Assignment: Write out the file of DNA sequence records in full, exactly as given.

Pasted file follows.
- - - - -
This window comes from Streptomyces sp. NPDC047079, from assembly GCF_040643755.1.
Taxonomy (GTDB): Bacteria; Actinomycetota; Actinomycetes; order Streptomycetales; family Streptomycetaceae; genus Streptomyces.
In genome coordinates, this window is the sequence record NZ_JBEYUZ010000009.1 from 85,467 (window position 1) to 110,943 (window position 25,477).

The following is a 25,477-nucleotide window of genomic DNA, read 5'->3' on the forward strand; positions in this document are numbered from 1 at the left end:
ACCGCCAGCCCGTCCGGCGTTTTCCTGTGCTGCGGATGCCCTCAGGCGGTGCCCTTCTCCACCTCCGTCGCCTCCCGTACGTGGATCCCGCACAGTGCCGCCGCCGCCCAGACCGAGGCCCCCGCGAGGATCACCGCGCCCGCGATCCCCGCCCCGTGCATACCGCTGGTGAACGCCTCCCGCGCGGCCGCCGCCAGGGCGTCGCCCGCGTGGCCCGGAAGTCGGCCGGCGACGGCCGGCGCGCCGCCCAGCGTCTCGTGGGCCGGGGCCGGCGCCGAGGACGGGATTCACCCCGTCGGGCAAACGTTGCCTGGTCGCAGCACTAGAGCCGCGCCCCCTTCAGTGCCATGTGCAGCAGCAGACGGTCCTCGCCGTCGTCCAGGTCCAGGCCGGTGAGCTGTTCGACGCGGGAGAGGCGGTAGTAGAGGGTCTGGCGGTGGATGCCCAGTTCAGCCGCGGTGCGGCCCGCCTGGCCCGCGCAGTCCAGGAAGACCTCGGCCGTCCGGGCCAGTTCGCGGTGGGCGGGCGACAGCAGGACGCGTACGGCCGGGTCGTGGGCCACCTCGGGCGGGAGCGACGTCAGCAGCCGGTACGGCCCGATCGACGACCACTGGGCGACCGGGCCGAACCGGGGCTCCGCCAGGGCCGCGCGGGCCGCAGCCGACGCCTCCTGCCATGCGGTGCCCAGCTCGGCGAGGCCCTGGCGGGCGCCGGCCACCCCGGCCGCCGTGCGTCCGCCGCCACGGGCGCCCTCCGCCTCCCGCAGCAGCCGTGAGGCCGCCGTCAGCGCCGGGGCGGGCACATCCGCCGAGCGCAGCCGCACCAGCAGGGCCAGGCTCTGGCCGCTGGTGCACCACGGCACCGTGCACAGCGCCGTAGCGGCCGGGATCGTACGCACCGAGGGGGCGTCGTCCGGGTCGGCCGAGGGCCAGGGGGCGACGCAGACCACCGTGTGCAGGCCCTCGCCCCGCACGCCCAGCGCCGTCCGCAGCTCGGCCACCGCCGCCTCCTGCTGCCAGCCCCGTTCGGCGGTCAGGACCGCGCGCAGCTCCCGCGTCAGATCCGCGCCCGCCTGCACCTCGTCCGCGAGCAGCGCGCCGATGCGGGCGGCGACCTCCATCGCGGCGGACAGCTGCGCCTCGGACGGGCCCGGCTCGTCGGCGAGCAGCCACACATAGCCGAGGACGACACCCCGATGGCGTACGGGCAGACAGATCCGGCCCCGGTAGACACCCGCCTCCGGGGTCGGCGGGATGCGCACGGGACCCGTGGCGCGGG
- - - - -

This window comes from Streptomyces sp. NPDC047079, from assembly GCF_040643755.1.
Taxonomy (GTDB): Bacteria; Actinomycetota; Actinomycetes; order Streptomycetales; family Streptomycetaceae; genus Streptomyces.
In genome coordinates, this window is the sequence record NZ_JBEYUZ010000009.1 from 85,467 (window position 1) to 110,943 (window position 25,477).

The following is a 25,477-nucleotide window of genomic DNA, read 5'->3' on the forward strand; positions in this document are numbered from 1 at the left end:
ACCGCCAGCCCGTCCGGCGTTTTCCTGTGCTGCGGATGCCCTCAGGCGGTGCCCTTCTCCACCTCCGTCGCCTCCCGTACGTGGATCCCGCACAGTGCCGCCGCCGCCCAGACCGAGGCCCCCGCGAGGATCACCGCGCCCGCGATCCCCGCCCCGTGCATACCGCTGGTGAACGCCTCCCGCGCGGCCGCCGCCAGGGCGTCGCCCGCGTGGCCCGGAAGTCGGCCGGCGACGGCCGGCGCGCCGCCCAGCGTCTCGTGGGCCGGGGCCGGCGCCGAGGACGGGATTCACCCCGTCGGGCAAACGTTGCCTGGTCGCAGCACTAGAGCCGCGCCCCCTTCAGTGCCATGTGCAGCAGCAGACGGTCCTCGCCGTCGTCCAGGTCCAGGCCGGTGAGCTGTTCGACGCGGGAGAGGCGGTAGTAGAGGGTCTGGCGGTGGATGCCCAGTTCAGCCGCGGTGCGGCCCGCCTGGCCCGCGCAGTCCAGGAAGACCTCGGCCGTCCGGGCCAGTTCGCGGTGGGCGGGCGACAGCAGGACGCGTACGGCCGGGTCGTGGGCCACCTCGGGCGGGAGCGACGTCAGCAGCCGGTACGGCCCGATCGACGACCACTGGGCGACCGGGCCGAACCGGGGCTCCGCCAGGGCCGCGCGGGCCGCAGCCGACGCCTCCTGCCATGCGGTGCCCAGCTCGGCGAGGCCCTGGCGGGCGCCGGCCACCCCGGCCGCCGTGCGTCCGCCGCCACGGGCGCCCTCCGCCTCCCGCAGCAGCCGTGAGGCCGCCGTCAGCGCCGGGGCGGGCACATCCGCCGAGCGCAGCCGCACCAGCAGGGCCAGGCTCTGGCCGCTGGTGCACCACGGCACCGTGCACAGCGCCGTAGCGGCCGGGATCGTACGCACCGAGGGGGCGTCGTCCGGGTCGGCCGAGGGCCAGGGGGCGACGCAGACCACCGTGTGCAGGCCCTCGCCCCGCACGCCCAGCGCCGTCCGCAGCTCGGCCACCGCCGCCTCCTGCTGCCAGCCCCGTTCGGCGGTCAGGACCGCGCGCAGCTCCCGCGTCAGATCCGCGCCCGCCTGCACCTCGTCCGCGAGCAGCGCGCCGATGCGGGCGGCGACCTCCATCGCGGCGGACAGCTGCGCCTCGGACGGGCCCGGCTCGTCGGCGAGCAGCCACACATAGCCGAGGACGACACCCCGATGGCGTACGGGCAGACAGATCCGGCCCCGGTAGACACCCGCCTCCGGGGTCGGCGGGATGCGCACGGGACCCGTGGCGCGGG